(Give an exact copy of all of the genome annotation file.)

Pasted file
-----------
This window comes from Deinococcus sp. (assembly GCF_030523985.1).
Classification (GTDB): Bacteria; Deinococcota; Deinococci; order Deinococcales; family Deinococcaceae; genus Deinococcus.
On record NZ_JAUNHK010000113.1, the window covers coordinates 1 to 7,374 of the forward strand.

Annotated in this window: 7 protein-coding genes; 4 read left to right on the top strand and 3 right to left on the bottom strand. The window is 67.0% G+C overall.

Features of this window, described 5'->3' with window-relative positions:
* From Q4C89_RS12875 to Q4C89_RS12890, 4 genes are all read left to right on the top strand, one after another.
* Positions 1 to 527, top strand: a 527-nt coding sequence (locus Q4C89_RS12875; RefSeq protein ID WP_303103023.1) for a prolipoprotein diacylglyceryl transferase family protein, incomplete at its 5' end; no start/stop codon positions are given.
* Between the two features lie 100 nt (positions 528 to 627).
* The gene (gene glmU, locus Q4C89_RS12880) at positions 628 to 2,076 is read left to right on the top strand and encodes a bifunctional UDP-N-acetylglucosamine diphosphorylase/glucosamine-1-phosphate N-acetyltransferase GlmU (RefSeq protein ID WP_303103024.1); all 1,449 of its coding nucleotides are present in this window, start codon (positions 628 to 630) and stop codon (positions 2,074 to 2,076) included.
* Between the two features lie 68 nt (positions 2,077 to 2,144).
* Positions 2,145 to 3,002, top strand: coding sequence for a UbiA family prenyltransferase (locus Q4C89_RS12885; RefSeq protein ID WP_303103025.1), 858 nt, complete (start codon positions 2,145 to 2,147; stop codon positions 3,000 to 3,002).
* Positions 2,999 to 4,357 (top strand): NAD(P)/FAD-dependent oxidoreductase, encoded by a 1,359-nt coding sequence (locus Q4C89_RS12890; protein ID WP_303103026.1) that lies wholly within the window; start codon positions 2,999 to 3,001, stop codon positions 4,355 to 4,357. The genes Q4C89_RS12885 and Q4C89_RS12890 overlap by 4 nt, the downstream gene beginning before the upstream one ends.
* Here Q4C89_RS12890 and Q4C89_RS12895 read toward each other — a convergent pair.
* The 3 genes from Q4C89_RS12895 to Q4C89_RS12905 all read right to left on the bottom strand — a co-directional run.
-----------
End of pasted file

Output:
This window comes from Deinococcus sp. (assembly GCF_030523985.1).
Classification (GTDB): Bacteria; Deinococcota; Deinococci; order Deinococcales; family Deinococcaceae; genus Deinococcus.
On record NZ_JAUNHK010000113.1, the window covers coordinates 1 to 7,374 of the forward strand.

Annotated in this window: 7 protein-coding genes; 4 read left to right on the top strand and 3 right to left on the bottom strand. The window is 67.0% G+C overall.

Features of this window, described 5'->3' with window-relative positions:
* From Q4C89_RS12875 to Q4C89_RS12890, 4 genes are all read left to right on the top strand, one after another.
* Positions 1 to 527, top strand: a 527-nt coding sequence (locus Q4C89_RS12875; RefSeq protein ID WP_303103023.1) for a prolipoprotein diacylglyceryl transferase family protein, incomplete at its 5' end; no start/stop codon positions are given.
* Between the two features lie 100 nt (positions 528 to 627).
* The gene (gene glmU, locus Q4C89_RS12880) at positions 628 to 2,076 is read left to right on the top strand and encodes a bifunctional UDP-N-acetylglucosamine diphosphorylase/glucosamine-1-phosphate N-acetyltransferase GlmU (RefSeq protein ID WP_303103024.1); all 1,449 of its coding nucleotides are present in this window, start codon (positions 628 to 630) and stop codon (positions 2,074 to 2,076) included.
* Between the two features lie 68 nt (positions 2,077 to 2,144).
* Positions 2,145 to 3,002, top strand: coding sequence for a UbiA family prenyltransferase (locus Q4C89_RS12885; RefSeq protein ID WP_303103025.1), 858 nt, complete (start codon positions 2,145 to 2,147; stop codon positions 3,000 to 3,002).
* Positions 2,999 to 4,357 (top strand): NAD(P)/FAD-dependent oxidoreductase, encoded by a 1,359-nt coding sequence (locus Q4C89_RS12890; protein ID WP_303103026.1) that lies wholly within the window; start codon positions 2,999 to 3,001, stop codon positions 4,355 to 4,357. The genes Q4C89_RS12885 and Q4C89_RS12890 overlap by 4 nt, the downstream gene beginning before the upstream one ends.
* Here Q4C89_RS12890 and Q4C89_RS12895 read toward each other — a convergent pair.
* The 3 genes from Q4C89_RS12895 to Q4C89_RS12905 all read right to left on the bottom strand — a co-directional run.